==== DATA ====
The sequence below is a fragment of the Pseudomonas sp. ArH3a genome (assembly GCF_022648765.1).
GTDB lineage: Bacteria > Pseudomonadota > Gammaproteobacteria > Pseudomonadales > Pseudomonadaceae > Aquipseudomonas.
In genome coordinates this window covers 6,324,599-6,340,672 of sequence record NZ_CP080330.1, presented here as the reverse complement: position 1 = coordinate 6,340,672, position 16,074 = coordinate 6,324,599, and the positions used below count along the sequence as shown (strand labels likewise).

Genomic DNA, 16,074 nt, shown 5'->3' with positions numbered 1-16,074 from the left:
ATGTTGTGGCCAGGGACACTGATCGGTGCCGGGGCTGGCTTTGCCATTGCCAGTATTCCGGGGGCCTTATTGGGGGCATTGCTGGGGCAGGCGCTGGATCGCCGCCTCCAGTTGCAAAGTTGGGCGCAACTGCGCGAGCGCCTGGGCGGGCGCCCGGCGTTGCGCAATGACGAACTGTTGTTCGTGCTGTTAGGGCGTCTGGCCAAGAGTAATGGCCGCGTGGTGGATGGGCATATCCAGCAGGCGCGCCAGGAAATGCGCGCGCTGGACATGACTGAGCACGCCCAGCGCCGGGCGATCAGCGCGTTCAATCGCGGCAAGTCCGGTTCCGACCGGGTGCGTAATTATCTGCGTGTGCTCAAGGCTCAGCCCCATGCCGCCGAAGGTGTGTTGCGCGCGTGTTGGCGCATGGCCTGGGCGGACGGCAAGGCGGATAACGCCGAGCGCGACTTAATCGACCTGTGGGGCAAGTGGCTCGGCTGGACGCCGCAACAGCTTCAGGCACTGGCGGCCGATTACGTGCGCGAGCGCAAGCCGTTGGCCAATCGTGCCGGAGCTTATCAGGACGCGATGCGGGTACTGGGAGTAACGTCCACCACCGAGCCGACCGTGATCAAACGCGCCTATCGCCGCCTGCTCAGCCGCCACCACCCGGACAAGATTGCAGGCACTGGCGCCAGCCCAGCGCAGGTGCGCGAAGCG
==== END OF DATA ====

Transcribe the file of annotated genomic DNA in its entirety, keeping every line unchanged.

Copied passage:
The sequence below is a fragment of the Pseudomonas sp. ArH3a genome (assembly GCF_022648765.1).
GTDB lineage: Bacteria > Pseudomonadota > Gammaproteobacteria > Pseudomonadales > Pseudomonadaceae > Aquipseudomonas.
In genome coordinates this window covers 6,324,599-6,340,672 of sequence record NZ_CP080330.1, presented here as the reverse complement: position 1 = coordinate 6,340,672, position 16,074 = coordinate 6,324,599, and the positions used below count along the sequence as shown (strand labels likewise).

Genomic DNA, 16,074 nt, shown 5'->3' with positions numbered 1-16,074 from the left:
ATGTTGTGGCCAGGGACACTGATCGGTGCCGGGGCTGGCTTTGCCATTGCCAGTATTCCGGGGGCCTTATTGGGGGCATTGCTGGGGCAGGCGCTGGATCGCCGCCTCCAGTTGCAAAGTTGGGCGCAACTGCGCGAGCGCCTGGGCGGGCGCCCGGCGTTGCGCAATGACGAACTGTTGTTCGTGCTGTTAGGGCGTCTGGCCAAGAGTAATGGCCGCGTGGTGGATGGGCATATCCAGCAGGCGCGCCAGGAAATGCGCGCGCTGGACATGACTGAGCACGCCCAGCGCCGGGCGATCAGCGCGTTCAATCGCGGCAAGTCCGGTTCCGACCGGGTGCGTAATTATCTGCGTGTGCTCAAGGCTCAGCCCCATGCCGCCGAAGGTGTGTTGCGCGCGTGTTGGCGCATGGCCTGGGCGGACGGCAAGGCGGATAACGCCGAGCGCGACTTAATCGACCTGTGGGGCAAGTGGCTCGGCTGGACGCCGCAACAGCTTCAGGCACTGGCGGCCGATTACGTGCGCGAGCGCAAGCCGTTGGCCAATCGTGCCGGAGCTTATCAGGACGCGATGCGGGTACTGGGAGTAACGTCCACCACCGAGCCGACCGTGATCAAACGCGCCTATCGCCGCCTGCTCAGCCGCCACCACCCGGACAAGATTGCAGGCACTGGCGCCAGCCCAGCGCAGGTGCGCGAAGCG